Reading this book is like hearing Helen's exuberant, reflected and concise presentations. She is profoundly knowledgeable and shares her experiences. Helen is sending us a message that comes from the brain, the heart and the gut.
- Bent Gringer, chief advisor, Agency for Competence Development in the State Sector
For many years, I have worked with well-being in the workplace and job satisfaction, and people often tell me that they have to work at an ever faster pace in order to get their work done, that they have to deal with constant change in the organization, job tasks or routines or that they find it difficult to keep up and ensure a quality job performance. Consequently, many feel stressed and completely drained when they go home to their family, where they collapse on the sofa and doze off to the evening news, if they even last that long.
Part of my work deals with enhancing workplace well-being, and in my opinion, free fruit, bonus systems and other perks are not necessarily the best way to achieve that. Instead, I think the best approach is to maximize the sense of purpose for management and staff - on a personal as well as a job-related level. And this sense of purpose and meaning comes from giving while we grow. It is not enough to simply trade our labour for a pay cheque. Work should never just be a place we go every day to give it everything we have. Work should also help us grow as human beings.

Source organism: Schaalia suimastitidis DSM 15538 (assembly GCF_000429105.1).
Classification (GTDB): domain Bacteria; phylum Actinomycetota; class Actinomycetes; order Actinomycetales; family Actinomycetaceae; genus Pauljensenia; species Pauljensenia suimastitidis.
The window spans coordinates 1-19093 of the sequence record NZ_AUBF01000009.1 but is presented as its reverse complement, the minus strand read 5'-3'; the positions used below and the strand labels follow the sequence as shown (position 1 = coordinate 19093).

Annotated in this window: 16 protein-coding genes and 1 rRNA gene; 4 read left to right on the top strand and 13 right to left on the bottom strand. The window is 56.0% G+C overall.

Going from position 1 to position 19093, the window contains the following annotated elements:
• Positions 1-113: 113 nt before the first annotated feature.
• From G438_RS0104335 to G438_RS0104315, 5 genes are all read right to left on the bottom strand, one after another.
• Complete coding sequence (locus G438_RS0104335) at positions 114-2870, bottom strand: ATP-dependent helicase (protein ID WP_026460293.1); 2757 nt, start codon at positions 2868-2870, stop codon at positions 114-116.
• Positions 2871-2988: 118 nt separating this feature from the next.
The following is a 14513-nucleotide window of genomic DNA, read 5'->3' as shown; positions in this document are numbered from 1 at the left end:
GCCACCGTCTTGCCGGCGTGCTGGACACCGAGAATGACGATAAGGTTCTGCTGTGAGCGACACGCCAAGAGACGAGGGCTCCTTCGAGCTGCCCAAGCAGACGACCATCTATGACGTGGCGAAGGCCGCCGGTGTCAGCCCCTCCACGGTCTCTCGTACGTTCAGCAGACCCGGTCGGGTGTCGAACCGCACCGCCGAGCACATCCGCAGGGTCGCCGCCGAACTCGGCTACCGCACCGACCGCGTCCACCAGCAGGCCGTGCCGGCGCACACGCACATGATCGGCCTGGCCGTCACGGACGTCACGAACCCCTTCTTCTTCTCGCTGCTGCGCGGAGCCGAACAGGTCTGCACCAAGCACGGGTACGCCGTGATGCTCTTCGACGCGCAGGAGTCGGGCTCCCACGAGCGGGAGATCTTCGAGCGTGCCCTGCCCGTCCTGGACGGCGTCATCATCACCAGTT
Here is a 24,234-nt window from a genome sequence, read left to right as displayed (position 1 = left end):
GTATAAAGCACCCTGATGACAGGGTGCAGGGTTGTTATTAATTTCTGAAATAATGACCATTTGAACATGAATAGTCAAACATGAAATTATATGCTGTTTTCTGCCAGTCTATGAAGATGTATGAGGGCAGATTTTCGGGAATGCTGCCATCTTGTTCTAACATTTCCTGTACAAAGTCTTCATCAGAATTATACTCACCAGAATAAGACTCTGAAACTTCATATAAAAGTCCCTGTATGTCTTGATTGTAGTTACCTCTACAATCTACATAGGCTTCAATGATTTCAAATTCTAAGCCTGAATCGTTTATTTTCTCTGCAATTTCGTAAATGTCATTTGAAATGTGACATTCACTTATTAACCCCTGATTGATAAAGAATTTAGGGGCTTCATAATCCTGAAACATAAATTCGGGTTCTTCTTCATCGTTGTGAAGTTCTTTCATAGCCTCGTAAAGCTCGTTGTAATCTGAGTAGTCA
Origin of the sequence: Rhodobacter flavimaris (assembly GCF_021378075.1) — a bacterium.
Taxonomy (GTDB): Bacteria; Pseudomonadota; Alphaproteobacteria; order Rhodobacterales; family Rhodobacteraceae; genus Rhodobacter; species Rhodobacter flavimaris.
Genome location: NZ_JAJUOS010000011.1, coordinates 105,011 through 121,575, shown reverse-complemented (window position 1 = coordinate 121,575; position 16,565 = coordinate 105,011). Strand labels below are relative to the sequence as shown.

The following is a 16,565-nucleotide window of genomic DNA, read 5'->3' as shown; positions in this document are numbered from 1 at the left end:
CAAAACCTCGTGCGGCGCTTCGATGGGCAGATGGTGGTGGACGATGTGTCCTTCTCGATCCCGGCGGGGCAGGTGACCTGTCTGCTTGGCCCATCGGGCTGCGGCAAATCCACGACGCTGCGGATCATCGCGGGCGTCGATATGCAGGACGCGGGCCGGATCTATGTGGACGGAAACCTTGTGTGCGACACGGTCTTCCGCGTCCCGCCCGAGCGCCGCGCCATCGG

At this point, some readers might be thinking, 'Growing - that doesn't sound like something I have time for.' But it is not about giving more of yourself; it is about being able to leave work with the same level of energy you had when you came in - or more. Being slightly or maybe even quite provocative, I claim that we can actually leave with even more energy than we came with. You might think, 'You clearly haven't seen the stacks on my desk,' or 'You obviously don't know my boss.' And you are right. I haven't, and I don't. But through my work I have acquired a fair amount of insight into why we respond the way we do when we are under pressure, and the reasons involve several factors, including workload, leadership or the lack of it, organizational restructuring and changes in working procedures.
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